It was like he wasn’t listening to everything or what I was saying was not registering with him.  So yes it was, it was repeated questioning and that happened for quite a while.  Even with phone calls later on it was, it was hard.

You left your husband who was somewhat confused but at least making some sense at least in terms of not wasting time with her for him to say goodbye to her with his own head injury in the family. When do you discover that he has more than a bump on his head and suffered his own head injury in the family?

I tried to talk to him in the ICU the second day that we were down there and I tried explaining to him what was going on and the repetition and repetition and repetition of questions that would keep coming, and there was no settling his mind with my answers.  It was like he wasn’t registering.  It wasn’t computing.

He knew that she was hurt but he was having a hard time grasping more than that because of his own head injury in the family.

Yeah; correct.  You know, I would say well, she made it through the surgery; everything.  We don’t, we don’t know what’s going to happen until she wakes up and, you know, I couldn’t even really quote what we had talked about because I almost got frustrated that he’s not – it’s not that he didn’t care but he wasn’t listening.  And then on the third day I called up and I talked to the nursing station and asked if he had had a CT done.

He’s still in the hospital?

He’s still in the hospital.  He’s, uh, on the – I don’t even know if he was in the ICU at the hospital.

Is he there because of a head injury or other injuries?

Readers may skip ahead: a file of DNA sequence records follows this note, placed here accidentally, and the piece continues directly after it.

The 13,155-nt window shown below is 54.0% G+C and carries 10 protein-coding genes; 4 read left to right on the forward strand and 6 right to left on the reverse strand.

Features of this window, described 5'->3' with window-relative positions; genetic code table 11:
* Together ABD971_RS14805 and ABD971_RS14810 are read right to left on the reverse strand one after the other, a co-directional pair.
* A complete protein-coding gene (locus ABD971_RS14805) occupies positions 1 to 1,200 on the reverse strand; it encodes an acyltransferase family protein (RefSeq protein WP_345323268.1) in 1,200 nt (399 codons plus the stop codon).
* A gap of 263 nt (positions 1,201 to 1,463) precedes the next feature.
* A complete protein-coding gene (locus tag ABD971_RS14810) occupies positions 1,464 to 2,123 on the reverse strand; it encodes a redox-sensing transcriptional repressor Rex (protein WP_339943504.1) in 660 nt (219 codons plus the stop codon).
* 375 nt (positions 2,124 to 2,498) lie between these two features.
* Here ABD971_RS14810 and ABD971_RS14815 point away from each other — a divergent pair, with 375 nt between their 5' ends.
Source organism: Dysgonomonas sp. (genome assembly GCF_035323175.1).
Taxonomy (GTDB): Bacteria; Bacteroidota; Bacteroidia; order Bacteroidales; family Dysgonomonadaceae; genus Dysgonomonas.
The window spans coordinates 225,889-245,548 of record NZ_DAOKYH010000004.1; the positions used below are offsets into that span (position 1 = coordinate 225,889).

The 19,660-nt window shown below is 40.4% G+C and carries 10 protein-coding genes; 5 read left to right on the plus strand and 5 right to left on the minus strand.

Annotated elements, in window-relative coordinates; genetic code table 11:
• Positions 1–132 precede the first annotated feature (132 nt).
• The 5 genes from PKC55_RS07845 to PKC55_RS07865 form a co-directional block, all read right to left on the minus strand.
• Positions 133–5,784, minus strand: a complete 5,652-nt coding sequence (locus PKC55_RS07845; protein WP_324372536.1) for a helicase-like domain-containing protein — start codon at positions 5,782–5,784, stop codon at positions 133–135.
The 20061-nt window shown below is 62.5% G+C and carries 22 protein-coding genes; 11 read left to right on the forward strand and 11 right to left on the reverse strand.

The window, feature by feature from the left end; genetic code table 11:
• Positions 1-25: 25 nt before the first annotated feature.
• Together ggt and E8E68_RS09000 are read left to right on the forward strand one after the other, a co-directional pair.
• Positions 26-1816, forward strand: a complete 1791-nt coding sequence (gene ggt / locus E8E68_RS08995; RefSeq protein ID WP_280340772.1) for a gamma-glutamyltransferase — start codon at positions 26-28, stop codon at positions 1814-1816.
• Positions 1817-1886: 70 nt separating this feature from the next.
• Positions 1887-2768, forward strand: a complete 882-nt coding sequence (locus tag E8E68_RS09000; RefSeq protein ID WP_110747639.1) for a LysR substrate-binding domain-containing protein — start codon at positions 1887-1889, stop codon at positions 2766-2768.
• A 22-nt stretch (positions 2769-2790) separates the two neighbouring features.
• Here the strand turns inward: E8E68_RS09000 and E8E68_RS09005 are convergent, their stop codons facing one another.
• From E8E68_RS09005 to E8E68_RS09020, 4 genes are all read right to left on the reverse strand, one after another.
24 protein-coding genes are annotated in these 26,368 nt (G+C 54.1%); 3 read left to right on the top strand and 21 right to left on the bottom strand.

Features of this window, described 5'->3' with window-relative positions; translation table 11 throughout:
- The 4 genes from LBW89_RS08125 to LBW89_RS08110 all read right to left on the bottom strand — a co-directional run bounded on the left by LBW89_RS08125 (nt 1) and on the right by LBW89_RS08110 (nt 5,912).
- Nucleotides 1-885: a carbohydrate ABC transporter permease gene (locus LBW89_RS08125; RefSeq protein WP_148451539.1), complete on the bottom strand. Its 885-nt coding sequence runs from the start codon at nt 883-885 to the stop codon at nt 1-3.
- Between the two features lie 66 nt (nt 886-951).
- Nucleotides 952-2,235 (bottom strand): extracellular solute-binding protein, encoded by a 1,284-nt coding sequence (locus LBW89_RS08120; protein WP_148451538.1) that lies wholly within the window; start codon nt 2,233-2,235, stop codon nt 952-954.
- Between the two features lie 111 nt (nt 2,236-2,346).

Other injuries.

Otto’s injury and symptoms and his head injury in the family would clearly fit within any definition of Mild Traumatic Brain Injury, (“MTBI”).  The most accepted definition of MTBI, published by the American Congress of Rehabilitation Medicine, (“ACRM”) specifically warns that brain injury with his own head injury in the family may be missed because of other injuries.  For the ACRM definition of MTBI, click here: The ACRM definition of Mild Traumatic Brain Injury states in its comments:

Some patients may not become aware of, or admit, the extent of their symptoms until they attempt to return to normal functioning. In such cases, the evidence for mild traumatic brain injury must be reconstructed.  Mild traumatic brain injury may also be overlooked in the face of more dramatic physical injury (e.g., orthopedic or spinal cord injury).

This is clearly what occurred in Otto’s case and his won head injury in the family, with the risk of misdiagnosis being dramatically increased because of the emergency circling around Nancy with her TBI skull fracture and the fact that his wife, the person who would most likely have brought his symptoms to the attention of medical personnel, was in Madison, three hours away.

Next in Part Two – About Otto Before The Motor Vehicle Wreck and TBI

By Attorney Gordon Johnson


About the Author

Attorney Gordon S. Johnson, Jr.
Past Chair Traumatic Brain Injury Litigation Group, American Association of Justice :: 800-992-9447